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Dna

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NEWS
April 25, 2002 | By Faye Flam INQUIRER STAFF WRITER
The coiled molecules of DNA in human cells carry a unique chemical code that can match a trace of blood, semen, skin or hair to the person who left it. DNA (deoxyribonucleic acid) carries its code in four characters denoted by the letters A,T, C, and G. But no microscope is powerful enough to see how this code is arranged on a given DNA molecule, so science must use more indirect methods to read it. Forensics laboratories use several different methods for determining whether two samples indeed carry identical stretches of code.
LIVING
July 3, 2000 | By Faye Flam, INQUIRER STAFF WRITER
They seemed unlikely candidates to make one of the pivotal discoveries of the 20th century. Francis H.C. Crick was a 35-year-old Ph.D. candidate who had abandoned physics, hoping to find his niche in biology. James D. Watson was a gawky-looking 24-year-old who rarely bothered to tie his shoelaces. Both scientists were supposed to be working on other things, but they believed fervently that the most important scientific problem of their time was the mystery of inheritance - how everything from diseases to hair color to the very instructions to make a human being was passed on from generation to generation.
NEWS
June 3, 2004 | By Thomas J. Gibbons Jr. INQUIRER STAFF WRITER
A man arrested recently in Puerto Rico for domestic offenses resembles the composite of the Fairmount Park rapist, city police said yesterday, adding that the suspect has lived in Philadelphia. As a result, the man, whose name was not released, has agreed to provide DNA that will be compared with evidence collected in the murder and rape of medical student Rebecca Park in Fairmount Park and the rape of another woman off Kelly Drive. The Fairmount Park assailant is also suspected of a third attack on the West River Drive in which the victim managed to fight off her attacker.
NEWS
October 12, 2006 | By Pam Lobley
Do you have the feeling you're related to someone famous? Maybe it's an uncanny sense that Mozart was your ancestor. Or that Genghis Khan might be in your family tree. That affinity you feel for ancient Rome can't be an accident, can it? Touring the toppled ruins of columns and friezes in the ancient city stirs something in you. Perhaps one or your ancestors was one of those emperors, or perhaps just a Roman soldier. It's in your blood. Now, with a simple swab of your cheek and a few hundred dollars, you can find out. Commercial genetic genealogy is barely five years old, but already it is proving irresistible to many.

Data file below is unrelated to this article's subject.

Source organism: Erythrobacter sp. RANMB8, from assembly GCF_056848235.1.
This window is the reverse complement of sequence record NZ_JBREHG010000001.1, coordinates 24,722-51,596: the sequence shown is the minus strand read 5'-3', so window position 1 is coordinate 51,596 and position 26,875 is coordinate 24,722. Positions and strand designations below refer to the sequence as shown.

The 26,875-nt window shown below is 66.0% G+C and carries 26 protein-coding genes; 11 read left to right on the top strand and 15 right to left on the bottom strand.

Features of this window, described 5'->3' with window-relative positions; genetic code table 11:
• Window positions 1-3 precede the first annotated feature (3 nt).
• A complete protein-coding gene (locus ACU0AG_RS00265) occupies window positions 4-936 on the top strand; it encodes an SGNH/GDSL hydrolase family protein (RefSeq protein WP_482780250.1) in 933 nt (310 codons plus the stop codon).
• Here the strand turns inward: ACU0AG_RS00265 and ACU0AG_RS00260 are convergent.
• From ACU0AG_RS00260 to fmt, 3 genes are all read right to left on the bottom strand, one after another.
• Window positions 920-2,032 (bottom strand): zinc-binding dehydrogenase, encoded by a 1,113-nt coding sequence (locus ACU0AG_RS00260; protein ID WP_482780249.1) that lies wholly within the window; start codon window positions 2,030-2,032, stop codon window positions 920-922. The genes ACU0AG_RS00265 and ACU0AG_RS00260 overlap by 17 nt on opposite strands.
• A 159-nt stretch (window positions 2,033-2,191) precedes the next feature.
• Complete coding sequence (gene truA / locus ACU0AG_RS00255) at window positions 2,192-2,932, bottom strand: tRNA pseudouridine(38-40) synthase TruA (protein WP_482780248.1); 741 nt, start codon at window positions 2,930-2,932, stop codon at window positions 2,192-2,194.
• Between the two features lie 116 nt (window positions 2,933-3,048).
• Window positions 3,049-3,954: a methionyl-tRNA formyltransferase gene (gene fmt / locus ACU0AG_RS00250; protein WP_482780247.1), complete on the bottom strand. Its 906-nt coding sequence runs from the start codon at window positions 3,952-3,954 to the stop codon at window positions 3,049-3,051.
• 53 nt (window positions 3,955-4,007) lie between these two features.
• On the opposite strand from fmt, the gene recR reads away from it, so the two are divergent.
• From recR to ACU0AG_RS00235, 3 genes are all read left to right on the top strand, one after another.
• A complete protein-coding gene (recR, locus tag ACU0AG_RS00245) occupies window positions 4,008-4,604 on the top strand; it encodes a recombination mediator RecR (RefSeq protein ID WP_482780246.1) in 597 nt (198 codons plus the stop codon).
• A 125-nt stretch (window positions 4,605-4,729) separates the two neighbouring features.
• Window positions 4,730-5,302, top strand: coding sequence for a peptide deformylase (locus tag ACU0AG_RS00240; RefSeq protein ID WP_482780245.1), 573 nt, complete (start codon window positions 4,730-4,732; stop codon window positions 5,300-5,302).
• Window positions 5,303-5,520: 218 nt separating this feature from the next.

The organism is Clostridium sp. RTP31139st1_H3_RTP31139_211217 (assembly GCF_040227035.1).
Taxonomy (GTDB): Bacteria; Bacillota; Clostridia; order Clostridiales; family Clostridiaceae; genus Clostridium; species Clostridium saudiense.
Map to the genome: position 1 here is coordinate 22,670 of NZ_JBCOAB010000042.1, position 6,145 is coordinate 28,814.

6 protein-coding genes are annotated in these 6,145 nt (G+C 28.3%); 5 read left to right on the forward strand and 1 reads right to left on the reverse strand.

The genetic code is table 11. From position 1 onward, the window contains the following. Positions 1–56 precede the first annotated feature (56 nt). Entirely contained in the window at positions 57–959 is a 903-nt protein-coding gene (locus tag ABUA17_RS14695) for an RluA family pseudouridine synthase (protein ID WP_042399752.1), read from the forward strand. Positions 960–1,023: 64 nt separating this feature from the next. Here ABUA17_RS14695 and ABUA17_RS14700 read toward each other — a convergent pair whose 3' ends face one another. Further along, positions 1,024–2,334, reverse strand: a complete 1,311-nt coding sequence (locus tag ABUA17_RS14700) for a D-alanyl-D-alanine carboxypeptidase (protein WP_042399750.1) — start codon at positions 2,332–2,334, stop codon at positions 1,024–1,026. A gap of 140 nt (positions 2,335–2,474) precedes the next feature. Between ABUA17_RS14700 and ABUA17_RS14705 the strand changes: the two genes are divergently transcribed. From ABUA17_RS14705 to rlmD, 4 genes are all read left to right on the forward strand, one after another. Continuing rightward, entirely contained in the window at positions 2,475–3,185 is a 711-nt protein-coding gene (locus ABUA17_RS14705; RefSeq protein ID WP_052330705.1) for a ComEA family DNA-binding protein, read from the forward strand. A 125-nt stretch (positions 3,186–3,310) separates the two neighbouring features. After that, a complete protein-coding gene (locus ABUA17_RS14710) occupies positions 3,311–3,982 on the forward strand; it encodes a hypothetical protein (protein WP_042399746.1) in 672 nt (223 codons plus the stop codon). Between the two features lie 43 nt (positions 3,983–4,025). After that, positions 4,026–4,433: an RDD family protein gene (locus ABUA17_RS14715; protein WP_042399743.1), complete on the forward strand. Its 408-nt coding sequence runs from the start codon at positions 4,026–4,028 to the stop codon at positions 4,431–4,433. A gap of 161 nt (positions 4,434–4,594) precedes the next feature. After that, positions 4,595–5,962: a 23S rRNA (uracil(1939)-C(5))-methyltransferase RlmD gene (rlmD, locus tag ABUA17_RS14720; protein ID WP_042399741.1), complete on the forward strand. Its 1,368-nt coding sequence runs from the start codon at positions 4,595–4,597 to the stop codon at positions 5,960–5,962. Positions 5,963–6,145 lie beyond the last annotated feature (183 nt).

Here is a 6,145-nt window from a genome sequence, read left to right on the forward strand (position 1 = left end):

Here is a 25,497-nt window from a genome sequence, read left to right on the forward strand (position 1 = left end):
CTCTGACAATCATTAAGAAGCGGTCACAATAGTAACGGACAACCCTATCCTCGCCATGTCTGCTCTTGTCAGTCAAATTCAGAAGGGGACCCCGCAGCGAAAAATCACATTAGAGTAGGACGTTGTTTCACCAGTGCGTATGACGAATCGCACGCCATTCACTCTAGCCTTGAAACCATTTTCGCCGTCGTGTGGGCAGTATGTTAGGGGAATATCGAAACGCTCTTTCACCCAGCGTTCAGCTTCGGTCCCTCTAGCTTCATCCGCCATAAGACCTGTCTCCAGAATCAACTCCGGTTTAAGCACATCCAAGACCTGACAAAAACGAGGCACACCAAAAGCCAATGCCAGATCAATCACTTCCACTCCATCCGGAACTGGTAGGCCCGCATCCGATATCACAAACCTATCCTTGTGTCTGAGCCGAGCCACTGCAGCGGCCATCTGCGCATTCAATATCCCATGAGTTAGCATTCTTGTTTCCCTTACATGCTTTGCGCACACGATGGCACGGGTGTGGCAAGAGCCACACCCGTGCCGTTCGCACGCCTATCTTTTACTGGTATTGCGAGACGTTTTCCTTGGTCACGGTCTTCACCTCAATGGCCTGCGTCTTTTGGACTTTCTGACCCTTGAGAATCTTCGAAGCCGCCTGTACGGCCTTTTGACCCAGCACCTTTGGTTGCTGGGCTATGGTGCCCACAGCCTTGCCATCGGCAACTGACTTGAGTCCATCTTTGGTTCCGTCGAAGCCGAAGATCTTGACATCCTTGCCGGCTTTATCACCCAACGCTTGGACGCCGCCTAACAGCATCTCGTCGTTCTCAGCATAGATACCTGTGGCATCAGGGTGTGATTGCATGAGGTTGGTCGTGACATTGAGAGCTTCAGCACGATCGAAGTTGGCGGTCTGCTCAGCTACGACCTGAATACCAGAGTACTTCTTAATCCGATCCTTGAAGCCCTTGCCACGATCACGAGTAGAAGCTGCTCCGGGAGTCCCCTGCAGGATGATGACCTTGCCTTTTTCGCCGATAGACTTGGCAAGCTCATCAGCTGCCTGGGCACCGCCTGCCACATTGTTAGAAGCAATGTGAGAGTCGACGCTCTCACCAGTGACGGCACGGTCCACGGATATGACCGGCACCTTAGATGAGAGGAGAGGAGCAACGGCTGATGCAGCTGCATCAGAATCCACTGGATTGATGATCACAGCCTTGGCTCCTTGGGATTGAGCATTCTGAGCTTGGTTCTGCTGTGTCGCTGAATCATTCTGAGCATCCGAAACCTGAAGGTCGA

NEWS
June 16, 2013 | By Evi Heilbrunn, For The Inquirer
In a narrow ruling June 3, the U.S. Supreme Court declared that the DNA swabbing of people arrested in connection with serious crimes is legal. The Maryland attorney general praised DNA swabbing as the 21st-century equivalent of fingerprinting and said it would help solve crimes. No doubt. But the ruling represents yet another way our DNA is slipping beyond our control even as few standards exist for its use, storage, and destruction. The implications are laid out in Biotechnology in Our Lives , the latest book from the Council for Responsible Genetics, a Cambridge, Mass., nonprofit focused on the ethics of gene research and biotechnology.
NEWS
November 4, 2011 | BY MORGAN ZALOT, zalotm@phillynews.com 215-854-5928
POLICE yesterday announced the arrest of a man who allegedly raped a 40-year-old woman outside the Linc during an Oct. 5, 2008, Eagles-Redskins game. "It was obviously a real challenge for us because of the number of people in and around that stadium," Special Victims Unit Capt. John Darby said yesterday. "It's almost like finding a needle in a haystack. " Police said they arrested Tiaghgee Daughtry, 22, who lives in Tunkhannock, Pa., near Scranton, on Wednesday, for allegedly raping the woman on a bus during the game.